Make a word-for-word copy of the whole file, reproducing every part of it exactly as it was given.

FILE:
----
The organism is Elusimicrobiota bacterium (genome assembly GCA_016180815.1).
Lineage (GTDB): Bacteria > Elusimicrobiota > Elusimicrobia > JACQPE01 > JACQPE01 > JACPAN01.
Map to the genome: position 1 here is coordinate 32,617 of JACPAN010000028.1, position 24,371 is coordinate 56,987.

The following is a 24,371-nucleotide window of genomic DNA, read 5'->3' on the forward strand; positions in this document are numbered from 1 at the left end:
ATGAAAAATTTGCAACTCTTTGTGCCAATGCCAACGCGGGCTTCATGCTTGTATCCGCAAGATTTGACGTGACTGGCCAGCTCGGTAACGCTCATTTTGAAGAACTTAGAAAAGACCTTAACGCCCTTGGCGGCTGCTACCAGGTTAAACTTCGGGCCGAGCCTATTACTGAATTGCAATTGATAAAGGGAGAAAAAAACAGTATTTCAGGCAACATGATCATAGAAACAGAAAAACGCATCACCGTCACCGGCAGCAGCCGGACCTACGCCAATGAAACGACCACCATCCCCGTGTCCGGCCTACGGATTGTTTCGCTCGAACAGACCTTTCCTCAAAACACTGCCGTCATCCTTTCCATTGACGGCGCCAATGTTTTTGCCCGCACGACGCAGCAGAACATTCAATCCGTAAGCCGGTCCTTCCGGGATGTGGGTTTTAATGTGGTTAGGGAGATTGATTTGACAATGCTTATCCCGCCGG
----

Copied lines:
The organism is Elusimicrobiota bacterium (genome assembly GCA_016180815.1).
Lineage (GTDB): Bacteria > Elusimicrobiota > Elusimicrobia > JACQPE01 > JACQPE01 > JACPAN01.
Map to the genome: position 1 here is coordinate 32,617 of JACPAN010000028.1, position 24,371 is coordinate 56,987.

The following is a 24,371-nucleotide window of genomic DNA, read 5'->3' on the forward strand; positions in this document are numbered from 1 at the left end:
ATGAAAAATTTGCAACTCTTTGTGCCAATGCCAACGCGGGCTTCATGCTTGTATCCGCAAGATTTGACGTGACTGGCCAGCTCGGTAACGCTCATTTTGAAGAACTTAGAAAAGACCTTAACGCCCTTGGCGGCTGCTACCAGGTTAAACTTCGGGCCGAGCCTATTACTGAATTGCAATTGATAAAGGGAGAAAAAAACAGTATTTCAGGCAACATGATCATAGAAACAGAAAAACGCATCACCGTCACCGGCAGCAGCCGGACCTACGCCAATGAAACGACCACCATCCCCGTGTCCGGCCTACGGATTGTTTCGCTCGAACAGACCTTTCCTCAAAACACTGCCGTCATCCTTTCCATTGACGGCGCCAATGTTTTTGCCCGCACGACGCAGCAGAACATTCAATCCGTAAGCCGGTCCTTCCGGGATGTGGGTTTTAATGTGGTTAGGGAGATTGATTTGACAATGCTTATCCCGCCGG